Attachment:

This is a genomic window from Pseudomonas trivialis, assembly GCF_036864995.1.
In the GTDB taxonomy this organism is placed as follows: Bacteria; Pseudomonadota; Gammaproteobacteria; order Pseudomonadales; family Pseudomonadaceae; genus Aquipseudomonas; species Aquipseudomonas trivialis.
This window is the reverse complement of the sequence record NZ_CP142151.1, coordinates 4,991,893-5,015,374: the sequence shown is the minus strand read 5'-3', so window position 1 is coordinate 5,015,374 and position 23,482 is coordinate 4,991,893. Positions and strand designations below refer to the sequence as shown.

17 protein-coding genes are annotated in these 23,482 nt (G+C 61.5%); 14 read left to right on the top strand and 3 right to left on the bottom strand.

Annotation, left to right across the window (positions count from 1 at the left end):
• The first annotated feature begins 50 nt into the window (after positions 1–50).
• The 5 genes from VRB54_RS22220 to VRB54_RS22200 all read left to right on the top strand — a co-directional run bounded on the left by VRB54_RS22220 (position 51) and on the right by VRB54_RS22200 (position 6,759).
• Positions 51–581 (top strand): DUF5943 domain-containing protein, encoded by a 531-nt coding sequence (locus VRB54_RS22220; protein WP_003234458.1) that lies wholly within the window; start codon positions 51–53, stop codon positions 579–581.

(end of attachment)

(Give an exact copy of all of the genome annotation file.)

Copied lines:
This is a genomic window from Pseudomonas trivialis, assembly GCF_036864995.1.
In the GTDB taxonomy this organism is placed as follows: Bacteria; Pseudomonadota; Gammaproteobacteria; order Pseudomonadales; family Pseudomonadaceae; genus Aquipseudomonas; species Aquipseudomonas trivialis.
This window is the reverse complement of the sequence record NZ_CP142151.1, coordinates 4,991,893-5,015,374: the sequence shown is the minus strand read 5'-3', so window position 1 is coordinate 5,015,374 and position 23,482 is coordinate 4,991,893. Positions and strand designations below refer to the sequence as shown.

17 protein-coding genes are annotated in these 23,482 nt (G+C 61.5%); 14 read left to right on the top strand and 3 right to left on the bottom strand.

Annotation, left to right across the window (positions count from 1 at the left end):
• The first annotated feature begins 50 nt into the window (after positions 1–50).
• The 5 genes from VRB54_RS22220 to VRB54_RS22200 all read left to right on the top strand — a co-directional run bounded on the left by VRB54_RS22220 (position 51) and on the right by VRB54_RS22200 (position 6,759).
• Positions 51–581 (top strand): DUF5943 domain-containing protein, encoded by a 531-nt coding sequence (locus VRB54_RS22220; protein WP_003234458.1) that lies wholly within the window; start codon positions 51–53, stop codon positions 579–581.